The rest of the section telescopes a formidable amount of information. It begins with the wayward movement of the ship over a two-month period—instead of steering the ship back to Africa, Montez and Ruiz managed to misdirect and reroute it so that it eventually washed ashore in Montauk, Long Island. The Africans were straight away arrested and imprisoned in New Haven. This began a long legal journey that ended with the successful intervention of John Quincy Adams, the former president of the United States, whose “Roman rhetoric” won the case before the Supreme Court in 1841. Hayden lifted the phrase “timeless will” from Adams’s eight-and-a-half-hour speech, which relied on a notion of justice gleaned from the Institutes of Justinian (“The constant and perpetual will to secure to every one HIS OWN right”). The thirty-seven Black defendants were then released to return to Africa. Here America suddenly lives up to an ideal. Hayden closes the section with the white trader’s helpless vow that “Cinquez— / or let us say ‘the Prince’—Cinquez shall die.”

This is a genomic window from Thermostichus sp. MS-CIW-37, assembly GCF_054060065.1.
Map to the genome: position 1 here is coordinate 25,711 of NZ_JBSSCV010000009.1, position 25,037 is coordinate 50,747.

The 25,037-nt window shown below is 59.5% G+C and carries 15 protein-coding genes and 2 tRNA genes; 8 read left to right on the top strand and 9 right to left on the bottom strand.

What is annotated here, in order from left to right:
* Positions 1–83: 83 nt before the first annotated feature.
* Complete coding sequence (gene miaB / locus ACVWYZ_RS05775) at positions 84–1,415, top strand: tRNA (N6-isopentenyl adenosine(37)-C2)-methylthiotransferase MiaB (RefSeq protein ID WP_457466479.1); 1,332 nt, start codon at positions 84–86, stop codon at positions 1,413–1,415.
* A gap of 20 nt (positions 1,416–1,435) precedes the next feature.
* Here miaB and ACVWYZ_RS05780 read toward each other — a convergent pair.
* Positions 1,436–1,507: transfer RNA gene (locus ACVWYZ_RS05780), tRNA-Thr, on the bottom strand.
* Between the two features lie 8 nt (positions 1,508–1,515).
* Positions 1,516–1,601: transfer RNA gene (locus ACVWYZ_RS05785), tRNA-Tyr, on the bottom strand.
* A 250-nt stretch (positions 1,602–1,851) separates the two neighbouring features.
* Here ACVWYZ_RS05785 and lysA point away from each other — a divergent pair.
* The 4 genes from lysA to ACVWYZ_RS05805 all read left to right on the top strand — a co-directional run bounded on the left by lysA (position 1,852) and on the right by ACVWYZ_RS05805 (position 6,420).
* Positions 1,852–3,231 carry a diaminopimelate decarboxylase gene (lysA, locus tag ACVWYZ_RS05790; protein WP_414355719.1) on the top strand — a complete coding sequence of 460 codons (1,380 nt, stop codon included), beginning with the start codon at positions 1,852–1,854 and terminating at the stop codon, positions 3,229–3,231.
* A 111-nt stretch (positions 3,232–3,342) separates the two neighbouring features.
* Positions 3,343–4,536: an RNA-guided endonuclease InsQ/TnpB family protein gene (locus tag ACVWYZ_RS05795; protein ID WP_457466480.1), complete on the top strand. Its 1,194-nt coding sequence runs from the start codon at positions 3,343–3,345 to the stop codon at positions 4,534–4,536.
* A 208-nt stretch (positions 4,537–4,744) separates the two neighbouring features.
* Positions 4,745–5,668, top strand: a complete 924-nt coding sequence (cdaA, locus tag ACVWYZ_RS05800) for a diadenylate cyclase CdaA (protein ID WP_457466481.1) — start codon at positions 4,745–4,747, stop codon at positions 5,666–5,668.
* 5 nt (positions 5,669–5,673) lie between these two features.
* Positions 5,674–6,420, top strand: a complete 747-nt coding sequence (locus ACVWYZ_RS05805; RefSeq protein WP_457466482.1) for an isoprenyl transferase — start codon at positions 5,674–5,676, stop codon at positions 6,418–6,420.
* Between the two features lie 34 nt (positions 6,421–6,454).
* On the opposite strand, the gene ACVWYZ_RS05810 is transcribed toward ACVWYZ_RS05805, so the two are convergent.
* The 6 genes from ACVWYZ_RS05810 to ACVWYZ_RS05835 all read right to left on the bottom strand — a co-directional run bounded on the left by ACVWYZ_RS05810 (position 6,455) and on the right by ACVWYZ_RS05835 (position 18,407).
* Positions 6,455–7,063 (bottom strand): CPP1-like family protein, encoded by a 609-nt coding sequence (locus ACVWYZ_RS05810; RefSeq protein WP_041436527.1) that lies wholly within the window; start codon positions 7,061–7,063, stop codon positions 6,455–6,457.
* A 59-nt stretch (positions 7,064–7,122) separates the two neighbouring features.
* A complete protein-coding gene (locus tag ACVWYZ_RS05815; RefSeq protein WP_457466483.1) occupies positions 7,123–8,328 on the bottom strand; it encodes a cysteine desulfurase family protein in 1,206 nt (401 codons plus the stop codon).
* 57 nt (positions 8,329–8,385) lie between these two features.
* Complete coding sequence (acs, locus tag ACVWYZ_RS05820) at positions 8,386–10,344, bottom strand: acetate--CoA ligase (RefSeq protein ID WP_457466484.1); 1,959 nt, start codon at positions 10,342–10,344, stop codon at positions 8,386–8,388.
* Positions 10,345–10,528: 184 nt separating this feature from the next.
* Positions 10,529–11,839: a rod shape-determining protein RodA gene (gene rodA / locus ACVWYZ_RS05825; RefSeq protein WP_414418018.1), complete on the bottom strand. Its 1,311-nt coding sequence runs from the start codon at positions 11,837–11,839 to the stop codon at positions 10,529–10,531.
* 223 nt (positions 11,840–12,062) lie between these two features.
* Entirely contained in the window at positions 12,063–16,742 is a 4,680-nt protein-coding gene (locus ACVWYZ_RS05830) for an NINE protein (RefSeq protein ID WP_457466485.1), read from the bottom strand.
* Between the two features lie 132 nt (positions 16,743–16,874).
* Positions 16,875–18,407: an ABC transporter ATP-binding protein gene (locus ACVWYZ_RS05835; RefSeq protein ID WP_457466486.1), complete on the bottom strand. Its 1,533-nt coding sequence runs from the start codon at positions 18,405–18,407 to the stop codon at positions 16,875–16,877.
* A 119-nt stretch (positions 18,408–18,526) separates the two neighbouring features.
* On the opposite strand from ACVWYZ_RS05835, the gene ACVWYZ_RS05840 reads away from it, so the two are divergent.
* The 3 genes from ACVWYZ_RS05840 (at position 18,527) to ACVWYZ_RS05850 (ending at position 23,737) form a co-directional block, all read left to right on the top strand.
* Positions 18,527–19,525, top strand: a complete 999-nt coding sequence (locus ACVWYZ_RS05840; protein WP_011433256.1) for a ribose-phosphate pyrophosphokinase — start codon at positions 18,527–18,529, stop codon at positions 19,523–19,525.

Robert Hayden once said that he viewed history “as a long, torturous, often bloody process of becoming, of psychic evolution,” and that idea is enacted at the conclusion of “Middle Passage.” First, he juxtaposes the empty threat against Cinquez with the reclamation of the lines “The deep immortal human wish / the timeless will,” which he claims in his own name, and then equates with Cinquez’s “deathless primaveral image, / life that transfigures many lives.” Hayden takes three words that break the chain of temporality—immortal, timeless, and deathless—and links them to the figure of Cinquez, who now stands as a “primaveral” or springtime image, a figure of new blossoming, new birth, “life that transfigures many lives.” Hayden closes with a further breakthrough into hopefulness by closing with the refrain line: “Voyage through death / to life upon these shores.” This statement, a fragment, now takes on fresh meaning since we know so much more of what had to be suffered and endured, especially the primordial crime, the abomination of slavery, for a new resilient group of people, no longer Africans, not yet Americans, to be born.